Davis (2006) interviewed numerous aging punks and found that those that who chose to remain a part of the scene made an effort to negotiate some type of incorporation into it as they got older, and found that the “successful punk type is able to enact a synthesized identity, incorporating the aging selves and the scene to negotiate a new sense of self.” These punks determined that it was important to maintain a connection with something that was such a significant and powerful aspect of their life; after all, to quote the true punks I knew personally: “It’s a lifestyle.” In applying Self-Categorization Theory, these punks contextualized a Self-Identity Theory that led to an evolved acceptance of the shared categorization with the more salient collective identity; they found a way to embrace adulthood but not at the expense of the scene.
On the other hand, “[u]nsuccessful punks…cannot accept those inevitable changes” and “reject either the scene or adulthood” (Davis, 2006, p. 64). Unsuccessful aging punks are either those old guys still sitting on the bar stool, or those that have completely disconnected from the scene. In applying Self-Categorization Theory, the punks who left the scene contextualized a Self-Evaluation Maintenance Theory that led to a rejection of the shared categorization with a more salient personal identity issue, likely that of being unable to overcome the conflict involved in accepting mainstream ideals.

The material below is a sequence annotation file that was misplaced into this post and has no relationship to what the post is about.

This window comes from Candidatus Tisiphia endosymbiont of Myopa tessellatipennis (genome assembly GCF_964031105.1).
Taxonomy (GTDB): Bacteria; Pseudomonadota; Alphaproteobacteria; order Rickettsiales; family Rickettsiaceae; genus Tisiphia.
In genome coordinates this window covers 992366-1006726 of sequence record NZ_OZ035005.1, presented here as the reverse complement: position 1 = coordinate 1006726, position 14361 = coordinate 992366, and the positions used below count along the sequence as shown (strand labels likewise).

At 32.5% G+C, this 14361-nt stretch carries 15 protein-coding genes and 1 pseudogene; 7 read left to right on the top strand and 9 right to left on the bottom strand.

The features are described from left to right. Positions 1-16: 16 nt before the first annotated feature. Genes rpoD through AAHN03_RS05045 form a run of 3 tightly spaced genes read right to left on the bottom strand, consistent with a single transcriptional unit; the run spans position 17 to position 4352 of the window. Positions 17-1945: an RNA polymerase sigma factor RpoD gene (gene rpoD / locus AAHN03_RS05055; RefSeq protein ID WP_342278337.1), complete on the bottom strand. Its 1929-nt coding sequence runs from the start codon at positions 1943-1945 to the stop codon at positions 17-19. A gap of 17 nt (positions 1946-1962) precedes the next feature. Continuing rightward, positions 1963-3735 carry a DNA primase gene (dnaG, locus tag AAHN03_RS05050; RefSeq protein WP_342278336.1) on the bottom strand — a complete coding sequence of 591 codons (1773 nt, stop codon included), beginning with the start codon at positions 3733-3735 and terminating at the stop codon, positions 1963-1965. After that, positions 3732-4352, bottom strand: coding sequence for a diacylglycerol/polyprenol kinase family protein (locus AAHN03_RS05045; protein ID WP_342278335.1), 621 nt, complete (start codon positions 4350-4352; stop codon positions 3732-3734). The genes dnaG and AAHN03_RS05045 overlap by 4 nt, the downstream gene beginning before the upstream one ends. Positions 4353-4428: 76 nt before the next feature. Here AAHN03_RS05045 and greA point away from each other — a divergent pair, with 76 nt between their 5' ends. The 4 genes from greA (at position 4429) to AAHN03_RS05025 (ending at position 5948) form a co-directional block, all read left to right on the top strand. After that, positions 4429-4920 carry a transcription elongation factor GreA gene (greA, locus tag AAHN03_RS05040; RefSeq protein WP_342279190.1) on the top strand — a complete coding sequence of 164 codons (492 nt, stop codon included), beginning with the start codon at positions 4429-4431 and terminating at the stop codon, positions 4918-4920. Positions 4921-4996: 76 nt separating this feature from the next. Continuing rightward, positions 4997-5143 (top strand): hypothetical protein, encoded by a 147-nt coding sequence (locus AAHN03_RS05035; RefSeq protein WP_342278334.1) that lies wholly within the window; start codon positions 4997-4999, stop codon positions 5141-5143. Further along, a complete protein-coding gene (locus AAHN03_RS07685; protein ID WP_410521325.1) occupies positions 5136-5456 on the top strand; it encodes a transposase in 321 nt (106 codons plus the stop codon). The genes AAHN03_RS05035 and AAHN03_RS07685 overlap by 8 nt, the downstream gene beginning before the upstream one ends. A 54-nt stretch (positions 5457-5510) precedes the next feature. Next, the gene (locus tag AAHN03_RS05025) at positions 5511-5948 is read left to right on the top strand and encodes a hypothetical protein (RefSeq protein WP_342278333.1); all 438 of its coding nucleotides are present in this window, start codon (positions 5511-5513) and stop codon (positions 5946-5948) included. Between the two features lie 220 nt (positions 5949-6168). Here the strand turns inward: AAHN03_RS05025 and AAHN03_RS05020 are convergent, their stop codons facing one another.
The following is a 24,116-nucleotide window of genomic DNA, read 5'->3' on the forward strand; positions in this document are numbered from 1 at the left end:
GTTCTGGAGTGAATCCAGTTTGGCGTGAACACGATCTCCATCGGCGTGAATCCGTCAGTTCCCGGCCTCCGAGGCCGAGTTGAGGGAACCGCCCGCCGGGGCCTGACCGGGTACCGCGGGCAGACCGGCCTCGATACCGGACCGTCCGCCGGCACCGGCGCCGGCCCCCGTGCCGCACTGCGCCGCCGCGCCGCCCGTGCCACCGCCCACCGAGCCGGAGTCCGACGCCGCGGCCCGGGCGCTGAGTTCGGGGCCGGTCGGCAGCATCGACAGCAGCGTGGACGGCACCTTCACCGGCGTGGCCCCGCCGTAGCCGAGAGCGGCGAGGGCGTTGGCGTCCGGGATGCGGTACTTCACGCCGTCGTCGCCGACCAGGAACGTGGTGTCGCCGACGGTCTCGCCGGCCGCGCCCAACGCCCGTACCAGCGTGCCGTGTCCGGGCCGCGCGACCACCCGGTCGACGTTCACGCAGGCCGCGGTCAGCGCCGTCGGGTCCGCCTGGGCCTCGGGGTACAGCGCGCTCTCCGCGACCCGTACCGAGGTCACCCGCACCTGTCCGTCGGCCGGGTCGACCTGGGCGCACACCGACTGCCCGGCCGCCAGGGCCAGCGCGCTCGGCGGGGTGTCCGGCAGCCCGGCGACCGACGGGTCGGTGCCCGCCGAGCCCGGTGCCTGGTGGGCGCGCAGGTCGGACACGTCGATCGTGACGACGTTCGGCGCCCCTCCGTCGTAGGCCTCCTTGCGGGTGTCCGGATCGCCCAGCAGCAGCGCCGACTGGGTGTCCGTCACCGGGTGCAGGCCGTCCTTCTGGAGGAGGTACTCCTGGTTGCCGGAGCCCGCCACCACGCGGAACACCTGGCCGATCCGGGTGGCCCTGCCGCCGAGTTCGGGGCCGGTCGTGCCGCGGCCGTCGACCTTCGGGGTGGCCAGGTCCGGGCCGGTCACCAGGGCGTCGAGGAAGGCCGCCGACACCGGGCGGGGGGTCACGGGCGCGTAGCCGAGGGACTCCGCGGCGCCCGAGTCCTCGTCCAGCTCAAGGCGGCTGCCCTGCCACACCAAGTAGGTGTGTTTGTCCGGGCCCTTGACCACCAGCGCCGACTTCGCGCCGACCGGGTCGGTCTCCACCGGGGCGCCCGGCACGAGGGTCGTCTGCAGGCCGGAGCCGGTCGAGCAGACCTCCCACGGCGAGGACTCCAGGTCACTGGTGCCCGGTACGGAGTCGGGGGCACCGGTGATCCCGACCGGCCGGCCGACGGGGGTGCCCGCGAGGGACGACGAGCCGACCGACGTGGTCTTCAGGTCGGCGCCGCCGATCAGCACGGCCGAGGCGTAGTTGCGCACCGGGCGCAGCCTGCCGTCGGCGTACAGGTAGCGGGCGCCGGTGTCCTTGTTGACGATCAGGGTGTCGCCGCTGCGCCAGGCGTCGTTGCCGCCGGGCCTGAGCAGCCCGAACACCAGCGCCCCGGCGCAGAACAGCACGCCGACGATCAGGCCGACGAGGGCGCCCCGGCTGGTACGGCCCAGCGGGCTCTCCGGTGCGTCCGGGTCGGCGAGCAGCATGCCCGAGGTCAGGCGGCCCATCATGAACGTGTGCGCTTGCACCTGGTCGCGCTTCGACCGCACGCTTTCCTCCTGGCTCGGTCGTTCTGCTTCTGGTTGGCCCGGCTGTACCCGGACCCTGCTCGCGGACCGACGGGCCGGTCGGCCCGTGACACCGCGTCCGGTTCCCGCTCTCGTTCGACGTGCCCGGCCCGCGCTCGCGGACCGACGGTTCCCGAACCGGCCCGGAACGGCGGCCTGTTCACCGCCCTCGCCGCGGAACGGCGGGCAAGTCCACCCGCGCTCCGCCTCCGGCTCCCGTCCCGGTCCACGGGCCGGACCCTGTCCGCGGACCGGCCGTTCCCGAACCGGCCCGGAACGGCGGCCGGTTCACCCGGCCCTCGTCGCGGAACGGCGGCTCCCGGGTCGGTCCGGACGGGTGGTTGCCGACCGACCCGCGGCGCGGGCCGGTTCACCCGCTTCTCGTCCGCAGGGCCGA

I think that the use of “scenes” as a theoretical tool to explore the evolution of social identity in aging is useful in this context and agree that it allows “the process of identity negotiation to be examined and theorized in a more nuanced and thorough manner” (Davis, 2006, p.69). I personally have known exactly four punk rockers who embraced the lifestyle and have seen their evolution over the past 25 years; while all four remained as true to the lifestyle as possible, albeit with many accommodations for adulthood, the most intense of the four died suddenly at age 49. His partner died a few years later. Like some interviewees in the article, he was both often found at his regular barstool (the place at which his funeral was held), and yet also running a somewhat successful punk record label until the end. I have oft wondered if his soul was so in tune with the “lifestyle,” the collective salient identity, that he simply could not accept any further accommodations that would be required of reaching the age of 50. RIP, Stiff and Dreb.
Davis, J. R. (2006). Growing up punk: Negotiating aging identity in a local music scene. Symbolic Interaction, 29(1), 63-69. Retrieved from http://search.proquest.com.ezproxylocal.library.nova.edu/docview/224801507?accountid=6579
Fiske, S.T. (2014). Social Beings: Core Motives in Social Psychology. Hoboken, New Jersey: John Wiley & Sons. Inc.
Schmitt, M. T., Branscombe, N. R., Silvia, P. J., Garcia, D. M., & Spears, R. (2006). Categorizing at the group-level in response to intragroup social comparisons: A self-categorization theory integration of self-evaluation and social identity motives. European Journal of Social Psychology, 36(3), 297-314. Retrieved from http://search.proquest.com.ezproxylocal.library.nova.edu/docview/214857555?accountid=6579